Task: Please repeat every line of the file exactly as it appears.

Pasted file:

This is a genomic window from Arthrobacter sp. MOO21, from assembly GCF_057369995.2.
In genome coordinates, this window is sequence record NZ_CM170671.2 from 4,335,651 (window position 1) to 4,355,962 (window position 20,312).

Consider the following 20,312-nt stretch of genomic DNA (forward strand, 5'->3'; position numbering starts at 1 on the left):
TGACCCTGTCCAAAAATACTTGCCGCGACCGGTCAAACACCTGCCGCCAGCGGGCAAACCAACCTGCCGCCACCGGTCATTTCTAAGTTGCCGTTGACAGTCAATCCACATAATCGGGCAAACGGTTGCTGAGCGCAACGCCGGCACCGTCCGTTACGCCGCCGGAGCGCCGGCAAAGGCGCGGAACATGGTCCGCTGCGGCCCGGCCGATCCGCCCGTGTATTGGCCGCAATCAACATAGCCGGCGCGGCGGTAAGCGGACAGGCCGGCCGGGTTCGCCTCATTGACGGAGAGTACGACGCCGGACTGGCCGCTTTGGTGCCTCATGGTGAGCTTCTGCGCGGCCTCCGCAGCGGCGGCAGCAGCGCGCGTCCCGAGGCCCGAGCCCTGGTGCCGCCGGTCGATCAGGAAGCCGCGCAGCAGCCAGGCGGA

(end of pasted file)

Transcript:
This is a genomic window from Arthrobacter sp. MOO21, from assembly GCF_057369995.2.
In genome coordinates, this window is sequence record NZ_CM170671.2 from 4,335,651 (window position 1) to 4,355,962 (window position 20,312).

Consider the following 20,312-nt stretch of genomic DNA (forward strand, 5'->3'; position numbering starts at 1 on the left):
TGACCCTGTCCAAAAATACTTGCCGCGACCGGTCAAACACCTGCCGCCAGCGGGCAAACCAACCTGCCGCCACCGGTCATTTCTAAGTTGCCGTTGACAGTCAATCCACATAATCGGGCAAACGGTTGCTGAGCGCAACGCCGGCACCGTCCGTTACGCCGCCGGAGCGCCGGCAAAGGCGCGGAACATGGTCCGCTGCGGCCCGGCCGATCCGCCCGTGTATTGGCCGCAATCAACATAGCCGGCGCGGCGGTAAGCGGACAGGCCGGCCGGGTTCGCCTCATTGACGGAGAGTACGACGCCGGACTGGCCGCTTTGGTGCCTCATGGTGAGCTTCTGCGCGGCCTCCGCAGCGGCGGCAGCAGCGCGCGTCCCGAGGCCCGAGCCCTGGTGCCGCCGGTCGATCAGGAAGCCGCGCAGCAGCCAGGCGGA